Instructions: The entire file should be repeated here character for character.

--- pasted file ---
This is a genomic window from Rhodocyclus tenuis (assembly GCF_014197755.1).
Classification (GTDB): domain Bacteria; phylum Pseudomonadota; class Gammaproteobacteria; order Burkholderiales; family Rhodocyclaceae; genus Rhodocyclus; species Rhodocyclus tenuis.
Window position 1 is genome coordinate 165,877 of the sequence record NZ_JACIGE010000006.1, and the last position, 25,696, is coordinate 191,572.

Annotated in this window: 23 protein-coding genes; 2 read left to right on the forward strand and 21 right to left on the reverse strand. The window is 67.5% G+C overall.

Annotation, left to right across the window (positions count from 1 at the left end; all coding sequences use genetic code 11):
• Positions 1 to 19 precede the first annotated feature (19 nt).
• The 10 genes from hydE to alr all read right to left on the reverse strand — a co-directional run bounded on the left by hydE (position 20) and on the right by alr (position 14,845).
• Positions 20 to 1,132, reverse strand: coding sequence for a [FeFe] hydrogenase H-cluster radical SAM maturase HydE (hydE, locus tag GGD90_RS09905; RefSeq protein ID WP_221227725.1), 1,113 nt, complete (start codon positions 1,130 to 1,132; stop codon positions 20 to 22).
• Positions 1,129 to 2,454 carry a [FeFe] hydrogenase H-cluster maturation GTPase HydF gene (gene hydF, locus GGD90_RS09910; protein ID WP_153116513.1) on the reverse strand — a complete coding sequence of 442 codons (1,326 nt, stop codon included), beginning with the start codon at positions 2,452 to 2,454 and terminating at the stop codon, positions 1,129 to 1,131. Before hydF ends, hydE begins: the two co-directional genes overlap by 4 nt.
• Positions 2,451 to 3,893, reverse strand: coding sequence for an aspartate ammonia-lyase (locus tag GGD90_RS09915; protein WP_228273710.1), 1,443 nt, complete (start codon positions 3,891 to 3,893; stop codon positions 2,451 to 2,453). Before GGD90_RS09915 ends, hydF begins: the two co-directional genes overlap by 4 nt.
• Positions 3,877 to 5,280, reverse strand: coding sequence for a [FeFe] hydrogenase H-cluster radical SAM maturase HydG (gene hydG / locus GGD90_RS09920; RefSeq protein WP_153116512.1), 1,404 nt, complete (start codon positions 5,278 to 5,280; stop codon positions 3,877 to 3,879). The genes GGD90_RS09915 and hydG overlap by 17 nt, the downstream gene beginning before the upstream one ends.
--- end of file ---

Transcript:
This is a genomic window from Rhodocyclus tenuis (assembly GCF_014197755.1).
Classification (GTDB): domain Bacteria; phylum Pseudomonadota; class Gammaproteobacteria; order Burkholderiales; family Rhodocyclaceae; genus Rhodocyclus; species Rhodocyclus tenuis.
Window position 1 is genome coordinate 165,877 of the sequence record NZ_JACIGE010000006.1, and the last position, 25,696, is coordinate 191,572.

Annotated in this window: 23 protein-coding genes; 2 read left to right on the forward strand and 21 right to left on the reverse strand. The window is 67.5% G+C overall.

Annotation, left to right across the window (positions count from 1 at the left end; all coding sequences use genetic code 11):
• Positions 1 to 19 precede the first annotated feature (19 nt).
• The 10 genes from hydE to alr all read right to left on the reverse strand — a co-directional run bounded on the left by hydE (position 20) and on the right by alr (position 14,845).
• Positions 20 to 1,132, reverse strand: coding sequence for a [FeFe] hydrogenase H-cluster radical SAM maturase HydE (hydE, locus tag GGD90_RS09905; RefSeq protein ID WP_221227725.1), 1,113 nt, complete (start codon positions 1,130 to 1,132; stop codon positions 20 to 22).
• Positions 1,129 to 2,454 carry a [FeFe] hydrogenase H-cluster maturation GTPase HydF gene (gene hydF, locus GGD90_RS09910; protein ID WP_153116513.1) on the reverse strand — a complete coding sequence of 442 codons (1,326 nt, stop codon included), beginning with the start codon at positions 2,452 to 2,454 and terminating at the stop codon, positions 1,129 to 1,131. Before hydF ends, hydE begins: the two co-directional genes overlap by 4 nt.
• Positions 2,451 to 3,893, reverse strand: coding sequence for an aspartate ammonia-lyase (locus tag GGD90_RS09915; protein WP_228273710.1), 1,443 nt, complete (start codon positions 3,891 to 3,893; stop codon positions 2,451 to 2,453). Before GGD90_RS09915 ends, hydF begins: the two co-directional genes overlap by 4 nt.
• Positions 3,877 to 5,280, reverse strand: coding sequence for a [FeFe] hydrogenase H-cluster radical SAM maturase HydG (gene hydG / locus GGD90_RS09920; RefSeq protein WP_153116512.1), 1,404 nt, complete (start codon positions 5,278 to 5,280; stop codon positions 3,877 to 3,879). The genes GGD90_RS09915 and hydG overlap by 17 nt, the downstream gene beginning before the upstream one ends.